Archives de catégorie : climate-debate

Claim: Next 10 years critical for achieving climate change goals

by Anthony Watts, April 13, 2007


Carbon dioxide (CO2) and other greenhouse gases in the atmosphere can be reduce in two ways–by cutting our emissions, or by removing it from the atmosphere, for example through plants, the ocean, and soil.

The historic Paris Agreement set a target of limiting future global average temperature increase to well below 2°C and pursue efforts to even further limit the average increase to 1.5°C above pre-industrial levels. Yet the timing and details of these efforts were left to individual countries.

Questions on the rate of global carbon dioxide increase

by Robert Balic, April 7, 2017


Its also a stretch to assume perfect correlation of the real values, especially since its claimed that CO2 levels have increased due to human emissions and the latter have been at a steady rate for the last three years. There is also the question of why such a good correlation with SH sea-surface temperatures and not NH, and why should the correlation be so perfect when things like changes in ocean currents should have a large effect on how much is sequestered into the depths of the oceans.

The art of green deception . . . about those record temperatures in Antarctica

by Warren Blair, April 7, 2017


The unusually high Esperanza temperature is likely the result of a strong jet stream that brought a strong ridge of high pressure over the Antarctic Peninsula, allowing warm air from South America to push southwards over Antarctica. Antarctic sea ice was at record-highs in 2014 and again in 2015 when modern records were shattered.

Influence of high-latitude atmospheric circulation changes on summertime Arctic sea ice

by Q. Ding et al., March 13, 2017, Nature Climate Change


The Arctic has seen rapid sea-ice decline in the past three decades, whilst warming at about twice the global average rate. Yet the relationship between Arctic warming and sea-ice loss is not well understood. Here, we present evidence that trends in summertime atmospheric circulation may have contributed as much as 60% to the September sea-ice extent decline since 1979.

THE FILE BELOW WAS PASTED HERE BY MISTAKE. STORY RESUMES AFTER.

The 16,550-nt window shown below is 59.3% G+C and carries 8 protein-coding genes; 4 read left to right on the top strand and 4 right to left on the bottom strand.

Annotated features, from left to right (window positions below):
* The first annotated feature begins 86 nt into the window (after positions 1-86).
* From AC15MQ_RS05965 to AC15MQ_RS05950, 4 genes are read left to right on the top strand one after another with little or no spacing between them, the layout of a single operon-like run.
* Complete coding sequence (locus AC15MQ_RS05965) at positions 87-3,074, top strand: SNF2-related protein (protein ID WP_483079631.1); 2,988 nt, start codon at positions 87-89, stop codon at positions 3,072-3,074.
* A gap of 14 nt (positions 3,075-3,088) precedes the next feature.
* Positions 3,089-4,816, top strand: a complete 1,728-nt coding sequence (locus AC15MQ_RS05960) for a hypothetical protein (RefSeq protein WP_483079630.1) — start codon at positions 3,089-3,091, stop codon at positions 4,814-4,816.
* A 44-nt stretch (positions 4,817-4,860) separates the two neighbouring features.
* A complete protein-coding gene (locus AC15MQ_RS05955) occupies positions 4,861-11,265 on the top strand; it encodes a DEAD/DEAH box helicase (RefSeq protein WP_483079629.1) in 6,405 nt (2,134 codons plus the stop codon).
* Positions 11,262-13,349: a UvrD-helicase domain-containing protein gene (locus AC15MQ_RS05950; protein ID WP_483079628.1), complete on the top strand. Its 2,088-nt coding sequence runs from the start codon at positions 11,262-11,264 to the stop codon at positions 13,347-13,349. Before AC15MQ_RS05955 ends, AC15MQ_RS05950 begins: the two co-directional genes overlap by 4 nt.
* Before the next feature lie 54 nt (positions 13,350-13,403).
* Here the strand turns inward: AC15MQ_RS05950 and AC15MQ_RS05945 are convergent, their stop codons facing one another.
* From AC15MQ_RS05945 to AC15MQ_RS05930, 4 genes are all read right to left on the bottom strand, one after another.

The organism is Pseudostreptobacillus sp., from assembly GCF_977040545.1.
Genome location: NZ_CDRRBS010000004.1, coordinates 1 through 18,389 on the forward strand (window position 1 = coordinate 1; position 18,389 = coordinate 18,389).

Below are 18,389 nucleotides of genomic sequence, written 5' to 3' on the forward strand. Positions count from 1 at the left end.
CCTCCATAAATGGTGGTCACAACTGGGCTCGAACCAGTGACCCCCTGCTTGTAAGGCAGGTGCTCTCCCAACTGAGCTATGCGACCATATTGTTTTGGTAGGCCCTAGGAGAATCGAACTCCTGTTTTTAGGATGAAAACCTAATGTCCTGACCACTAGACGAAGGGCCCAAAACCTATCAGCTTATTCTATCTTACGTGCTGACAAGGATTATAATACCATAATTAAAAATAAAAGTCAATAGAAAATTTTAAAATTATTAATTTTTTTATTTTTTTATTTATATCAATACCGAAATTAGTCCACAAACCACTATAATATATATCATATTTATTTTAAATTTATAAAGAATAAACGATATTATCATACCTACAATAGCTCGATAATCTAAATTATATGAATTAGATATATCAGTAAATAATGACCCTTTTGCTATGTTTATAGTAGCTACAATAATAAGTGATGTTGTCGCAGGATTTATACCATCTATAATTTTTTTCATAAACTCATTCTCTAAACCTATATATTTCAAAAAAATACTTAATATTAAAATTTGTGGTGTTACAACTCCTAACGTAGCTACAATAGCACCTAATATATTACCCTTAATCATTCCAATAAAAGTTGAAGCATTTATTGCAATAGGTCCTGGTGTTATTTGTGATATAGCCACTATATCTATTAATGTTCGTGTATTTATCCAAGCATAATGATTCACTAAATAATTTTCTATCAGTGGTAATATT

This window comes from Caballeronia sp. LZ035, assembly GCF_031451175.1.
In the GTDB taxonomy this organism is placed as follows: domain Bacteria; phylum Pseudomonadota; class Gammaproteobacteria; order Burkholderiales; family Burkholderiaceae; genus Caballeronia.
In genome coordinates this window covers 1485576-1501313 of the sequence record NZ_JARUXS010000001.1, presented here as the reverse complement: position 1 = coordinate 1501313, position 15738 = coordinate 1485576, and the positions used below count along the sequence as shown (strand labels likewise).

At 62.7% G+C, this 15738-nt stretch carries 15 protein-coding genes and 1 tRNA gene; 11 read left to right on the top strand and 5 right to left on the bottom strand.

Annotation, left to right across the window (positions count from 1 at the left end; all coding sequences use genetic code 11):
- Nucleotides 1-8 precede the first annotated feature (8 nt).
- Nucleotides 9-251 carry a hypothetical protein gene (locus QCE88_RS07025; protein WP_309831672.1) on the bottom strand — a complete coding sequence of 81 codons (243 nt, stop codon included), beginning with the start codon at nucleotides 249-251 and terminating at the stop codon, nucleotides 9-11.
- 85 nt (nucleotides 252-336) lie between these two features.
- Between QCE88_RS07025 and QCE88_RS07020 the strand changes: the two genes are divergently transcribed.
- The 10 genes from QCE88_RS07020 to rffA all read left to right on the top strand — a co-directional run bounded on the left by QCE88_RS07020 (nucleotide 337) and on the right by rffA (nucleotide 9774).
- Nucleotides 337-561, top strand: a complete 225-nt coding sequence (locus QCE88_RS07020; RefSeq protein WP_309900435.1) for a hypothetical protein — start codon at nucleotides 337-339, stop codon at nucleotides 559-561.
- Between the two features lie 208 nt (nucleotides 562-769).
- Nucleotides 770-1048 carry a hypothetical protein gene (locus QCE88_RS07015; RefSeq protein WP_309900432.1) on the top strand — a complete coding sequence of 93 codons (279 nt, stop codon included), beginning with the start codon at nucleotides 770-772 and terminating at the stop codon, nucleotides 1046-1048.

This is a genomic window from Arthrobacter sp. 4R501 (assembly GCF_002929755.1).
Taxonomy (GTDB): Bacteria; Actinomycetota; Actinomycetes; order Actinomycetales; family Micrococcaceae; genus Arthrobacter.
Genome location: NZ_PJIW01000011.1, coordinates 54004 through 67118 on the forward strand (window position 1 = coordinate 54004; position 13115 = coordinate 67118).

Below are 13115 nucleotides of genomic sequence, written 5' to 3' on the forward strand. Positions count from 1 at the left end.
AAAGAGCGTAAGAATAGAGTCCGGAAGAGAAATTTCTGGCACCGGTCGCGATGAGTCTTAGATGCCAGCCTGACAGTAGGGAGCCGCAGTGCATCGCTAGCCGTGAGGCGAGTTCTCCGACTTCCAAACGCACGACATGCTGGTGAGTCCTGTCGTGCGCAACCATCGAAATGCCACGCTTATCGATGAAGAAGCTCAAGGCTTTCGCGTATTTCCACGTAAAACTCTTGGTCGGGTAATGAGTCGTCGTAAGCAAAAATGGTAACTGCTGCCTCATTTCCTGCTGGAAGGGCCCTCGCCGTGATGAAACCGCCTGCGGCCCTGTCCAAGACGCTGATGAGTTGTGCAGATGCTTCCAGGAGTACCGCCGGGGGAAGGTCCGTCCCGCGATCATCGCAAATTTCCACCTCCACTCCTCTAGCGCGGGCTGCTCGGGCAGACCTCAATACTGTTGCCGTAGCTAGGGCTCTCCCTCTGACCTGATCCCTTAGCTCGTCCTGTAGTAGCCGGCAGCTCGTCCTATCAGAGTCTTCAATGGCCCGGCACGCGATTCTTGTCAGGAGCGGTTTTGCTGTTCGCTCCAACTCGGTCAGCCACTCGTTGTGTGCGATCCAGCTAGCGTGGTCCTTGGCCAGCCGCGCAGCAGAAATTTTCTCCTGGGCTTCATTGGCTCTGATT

Egalement : Recul de la banquise arctique: 30% à 50% lié à la variabilité naturelle de l’atmosphère

Learning from the climate’s history: the Arctic heat waves of the 1930s and 40s

by Dr. Sebastian Lüning and Prof. Fritz Vahrenholt [German text translated/edited by P Gosselin] , April 1, 2017


Now let’s extend the time scale and look back 100 years. What a surprise: In the 1930s and 1940s there were two heat decades in the Arctic which were almost as warm as today (Fig. 2). This is just a small fact that went missing in the WMO press release and in the derwesten.de article.

Global Warming and Hurricanes – NOAA says no measurable effect yet

by Anthony  Watts, April 5, 2017

From NOAA’s Geophysical Fluid Dynamics Laboratory, March  17, 2017


Two frequently asked questions on global warming and hurricanes are the following:

Have humans already caused a detectable increase in Atlantic hurricane activity or global tropical cyclone activity?
What changes in hurricane activity are expected for the late 21st century, given the pronounced global warming scenarios from current IPCC models?

Greenland was nearly ice-free for extended periods during the Pleistocene

by JM Schaefer et al., Nature, December8, 2016


Here we show that Greenland was deglaciated for extended periods during the Pleistocene epoch (from 2.6 million years ago to 11,700 years ago), based on new measurements of cosmic-ray-produced beryllium and aluminium isotopes (10Be and 26Al) in a bedrock core from beneath an ice core near the GIS summit.

On the Existence of a ‘Tropical Hot Spot’

by Dr JP Wallace III et al., August 2016

.pdf (69p.)


These analysis results would appear to leave very, very little doubt but that EPA’s claim of a Tropical Hot Spot (THS), caused by rising atmospheric CO2 levels, simply does not exist in the real world. Also critically important, even on an all-other-things- equal basis, this analysis failed to find that the steadily rising Atmospheric CO2 Concentrations have had a statistically significant impact on any of the 13 critically important temperature time series analyzed.